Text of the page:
All of this is nestled along the Kalamazoo River where it makes its final bend before emptying into the “Big Lake,” Lake Michigan.

It’s this very same river that has brought commerce, transportation, and recreation to the area for hundreds of years.  That includes what was at the time America’s second largest dance hall known as the Big Pavilion. Before fire destroyed the Pavilion in 1960, people from throughout the midwest flocked there.  They came to Saugatuck to dance the night away. In fact, the Pavilion welcomed shiploads of partygoers from Chicago as WLS radio provided a live broadcast of the party.

Even though the Big Pavilion is gone, there’s still a lot for historic travel buffs to celebrate in Saugatuck today.

Founded in 1983, the Saugatuck Douglas History Center, SDHC, has a statewide reputation for innovation. It’s true … they do amazing preservation work, organize astonishing exhibitions and provide interesting lectures.  Plus, the members plan fascinating walking tours, and know how to throw one heck of an amazing party!

Be sure to visit their Pump House Museum. It’s one of Michigan’s best-known and most-visited small town museums.  This museum always teaches us something new about our environment, our culture, and our history.

The Old Schoolhouse is another icon.  After a $1.3 million restoration, this Civil War era school once again serves the community as a history center.

To dig even deeper, try the historic walking tour of downtown. The well marked map details 50 points of local interest.  It includes Village Hall, the Woman’s Club, the Chain Ferry, and Wickwood Inn! The map is the perfect way to get to know your way around town.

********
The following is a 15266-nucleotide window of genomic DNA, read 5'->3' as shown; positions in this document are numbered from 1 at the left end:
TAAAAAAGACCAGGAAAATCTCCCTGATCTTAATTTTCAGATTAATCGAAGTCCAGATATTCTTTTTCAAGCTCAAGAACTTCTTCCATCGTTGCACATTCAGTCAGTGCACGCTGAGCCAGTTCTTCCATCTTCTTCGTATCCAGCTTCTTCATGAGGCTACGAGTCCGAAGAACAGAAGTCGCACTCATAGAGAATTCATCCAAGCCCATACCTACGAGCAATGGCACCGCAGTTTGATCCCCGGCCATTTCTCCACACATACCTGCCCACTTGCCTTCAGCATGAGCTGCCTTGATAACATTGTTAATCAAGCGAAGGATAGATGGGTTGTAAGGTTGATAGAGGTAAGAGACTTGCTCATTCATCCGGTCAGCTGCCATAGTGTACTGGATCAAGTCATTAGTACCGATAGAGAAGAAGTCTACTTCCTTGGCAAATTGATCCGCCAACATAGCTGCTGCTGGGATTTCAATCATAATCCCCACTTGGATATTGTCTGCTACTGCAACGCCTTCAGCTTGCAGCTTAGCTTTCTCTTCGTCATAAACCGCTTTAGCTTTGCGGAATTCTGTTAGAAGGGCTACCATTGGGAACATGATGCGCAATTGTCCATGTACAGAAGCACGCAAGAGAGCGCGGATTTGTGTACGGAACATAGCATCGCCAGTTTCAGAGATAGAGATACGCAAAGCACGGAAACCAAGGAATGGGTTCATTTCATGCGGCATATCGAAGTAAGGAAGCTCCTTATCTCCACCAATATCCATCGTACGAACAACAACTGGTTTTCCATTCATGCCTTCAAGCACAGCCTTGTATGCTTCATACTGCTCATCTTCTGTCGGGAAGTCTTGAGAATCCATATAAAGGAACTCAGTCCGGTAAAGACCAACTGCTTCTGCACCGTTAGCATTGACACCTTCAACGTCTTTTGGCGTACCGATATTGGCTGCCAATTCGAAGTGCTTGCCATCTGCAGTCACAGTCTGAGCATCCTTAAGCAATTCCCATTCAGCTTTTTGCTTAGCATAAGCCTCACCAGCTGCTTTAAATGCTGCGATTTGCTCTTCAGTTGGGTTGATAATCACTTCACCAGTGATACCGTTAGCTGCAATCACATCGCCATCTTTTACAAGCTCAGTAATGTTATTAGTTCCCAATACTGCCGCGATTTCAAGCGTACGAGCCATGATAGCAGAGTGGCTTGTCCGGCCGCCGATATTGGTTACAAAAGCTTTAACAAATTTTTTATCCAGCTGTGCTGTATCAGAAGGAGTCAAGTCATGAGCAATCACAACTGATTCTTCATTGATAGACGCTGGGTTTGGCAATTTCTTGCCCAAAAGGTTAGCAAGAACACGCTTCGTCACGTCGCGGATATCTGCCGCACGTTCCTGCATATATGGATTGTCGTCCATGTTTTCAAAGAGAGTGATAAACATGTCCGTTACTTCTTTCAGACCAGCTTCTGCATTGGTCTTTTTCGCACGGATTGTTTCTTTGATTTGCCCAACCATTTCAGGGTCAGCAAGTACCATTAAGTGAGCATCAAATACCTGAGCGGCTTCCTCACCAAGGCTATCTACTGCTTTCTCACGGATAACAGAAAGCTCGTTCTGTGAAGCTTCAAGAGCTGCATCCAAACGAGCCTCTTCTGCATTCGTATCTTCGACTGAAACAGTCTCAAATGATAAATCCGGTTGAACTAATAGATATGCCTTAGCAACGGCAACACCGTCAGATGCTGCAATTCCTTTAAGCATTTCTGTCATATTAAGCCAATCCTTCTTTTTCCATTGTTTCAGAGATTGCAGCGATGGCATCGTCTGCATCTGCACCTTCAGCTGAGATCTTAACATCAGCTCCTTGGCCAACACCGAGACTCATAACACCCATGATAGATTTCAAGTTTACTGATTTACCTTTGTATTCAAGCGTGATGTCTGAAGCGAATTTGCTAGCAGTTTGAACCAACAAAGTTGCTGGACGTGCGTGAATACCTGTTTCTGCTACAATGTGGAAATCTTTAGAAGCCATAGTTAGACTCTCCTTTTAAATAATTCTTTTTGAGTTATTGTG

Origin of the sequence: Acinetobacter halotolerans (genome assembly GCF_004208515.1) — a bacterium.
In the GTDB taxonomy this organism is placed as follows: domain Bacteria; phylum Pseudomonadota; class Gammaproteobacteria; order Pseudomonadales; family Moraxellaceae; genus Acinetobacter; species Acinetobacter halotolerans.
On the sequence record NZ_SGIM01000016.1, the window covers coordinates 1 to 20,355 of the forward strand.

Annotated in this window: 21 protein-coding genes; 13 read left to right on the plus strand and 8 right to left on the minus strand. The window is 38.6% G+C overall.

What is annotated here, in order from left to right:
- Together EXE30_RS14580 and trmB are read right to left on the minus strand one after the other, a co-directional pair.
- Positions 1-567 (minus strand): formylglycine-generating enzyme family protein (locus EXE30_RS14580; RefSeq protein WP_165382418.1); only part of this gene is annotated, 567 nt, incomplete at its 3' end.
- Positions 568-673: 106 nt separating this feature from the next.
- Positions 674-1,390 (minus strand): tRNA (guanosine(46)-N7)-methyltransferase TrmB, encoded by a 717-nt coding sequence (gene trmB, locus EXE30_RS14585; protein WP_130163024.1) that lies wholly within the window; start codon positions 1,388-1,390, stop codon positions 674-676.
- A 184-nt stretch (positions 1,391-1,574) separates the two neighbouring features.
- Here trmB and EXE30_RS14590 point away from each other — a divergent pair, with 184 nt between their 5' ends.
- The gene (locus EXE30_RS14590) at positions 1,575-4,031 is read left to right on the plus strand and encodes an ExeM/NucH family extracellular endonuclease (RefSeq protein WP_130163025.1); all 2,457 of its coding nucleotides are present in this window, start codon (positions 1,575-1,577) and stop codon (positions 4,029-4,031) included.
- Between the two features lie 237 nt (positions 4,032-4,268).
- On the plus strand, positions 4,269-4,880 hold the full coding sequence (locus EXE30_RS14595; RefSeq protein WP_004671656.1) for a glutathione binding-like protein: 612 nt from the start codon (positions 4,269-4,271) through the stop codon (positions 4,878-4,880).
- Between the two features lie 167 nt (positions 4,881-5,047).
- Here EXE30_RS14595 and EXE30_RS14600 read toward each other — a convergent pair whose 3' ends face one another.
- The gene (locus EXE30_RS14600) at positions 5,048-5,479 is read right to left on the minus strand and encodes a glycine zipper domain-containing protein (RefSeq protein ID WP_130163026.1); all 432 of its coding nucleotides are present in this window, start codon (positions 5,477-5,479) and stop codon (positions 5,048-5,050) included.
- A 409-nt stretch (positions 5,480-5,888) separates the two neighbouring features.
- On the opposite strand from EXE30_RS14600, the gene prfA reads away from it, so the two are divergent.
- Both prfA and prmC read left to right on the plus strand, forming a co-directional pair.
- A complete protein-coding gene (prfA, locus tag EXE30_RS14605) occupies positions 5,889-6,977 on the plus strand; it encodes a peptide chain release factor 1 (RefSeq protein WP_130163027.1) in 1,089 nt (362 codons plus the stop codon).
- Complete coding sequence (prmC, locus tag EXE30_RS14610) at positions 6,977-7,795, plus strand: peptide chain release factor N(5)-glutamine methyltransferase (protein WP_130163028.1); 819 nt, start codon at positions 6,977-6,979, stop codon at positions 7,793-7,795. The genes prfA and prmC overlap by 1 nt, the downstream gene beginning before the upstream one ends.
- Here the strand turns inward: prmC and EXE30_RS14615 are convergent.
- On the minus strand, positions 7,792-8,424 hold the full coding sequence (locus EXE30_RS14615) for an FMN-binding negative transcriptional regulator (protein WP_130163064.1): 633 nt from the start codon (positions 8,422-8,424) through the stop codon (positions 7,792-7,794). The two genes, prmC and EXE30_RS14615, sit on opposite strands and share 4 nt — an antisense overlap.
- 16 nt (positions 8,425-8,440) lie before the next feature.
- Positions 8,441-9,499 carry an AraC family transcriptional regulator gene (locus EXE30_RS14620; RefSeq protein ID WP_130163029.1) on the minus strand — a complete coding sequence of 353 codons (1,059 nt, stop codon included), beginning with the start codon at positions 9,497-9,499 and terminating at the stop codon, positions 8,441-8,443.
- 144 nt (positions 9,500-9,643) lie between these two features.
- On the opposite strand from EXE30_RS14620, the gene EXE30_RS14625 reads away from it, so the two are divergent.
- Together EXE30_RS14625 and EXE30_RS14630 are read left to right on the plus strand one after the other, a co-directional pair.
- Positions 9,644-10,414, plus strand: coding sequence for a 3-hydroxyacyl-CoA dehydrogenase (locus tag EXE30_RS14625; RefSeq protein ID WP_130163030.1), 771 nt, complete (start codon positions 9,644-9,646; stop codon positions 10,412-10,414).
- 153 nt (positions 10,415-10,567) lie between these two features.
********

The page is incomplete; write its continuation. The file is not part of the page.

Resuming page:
Make sure and get your ticket (they sell out quickly) for any and all of the ever-popular Dine Around Town events. Experience gourmet dinners in exclusive homes to casual home tour/cocktail parties.  These culinary events always feature great food and support a great cause.

There’s WinterFest – A Day With The Dogs (yes, you will get to meet actual sled dogs!), an upcoming lecture about the “Haunted Lighthouses of Michigan,” and a tour of the Back In Time Garden once the azaleas and rhododendrons are in full bloom.  There is something happening all year long!

Ox-Bow and the School Of The Art Institute of Chicago. has more than 100 years of history in Saugatuck.  The Saugatuck area art community is large and strong because of it.

“What is history? An echo of the past in the future; a reflex from the future on the past.”
~ Victor Hugo

Be sure and see the latest renovation efforts of the The Barreloriginally built in 1952. The SDHC has been working since 2010 to save the beloved Root Beer Barrel which is a fun example of the roadside architecture of the Automobile Age.  It’s now a gourmet hot dog stand with Root Beer, of course!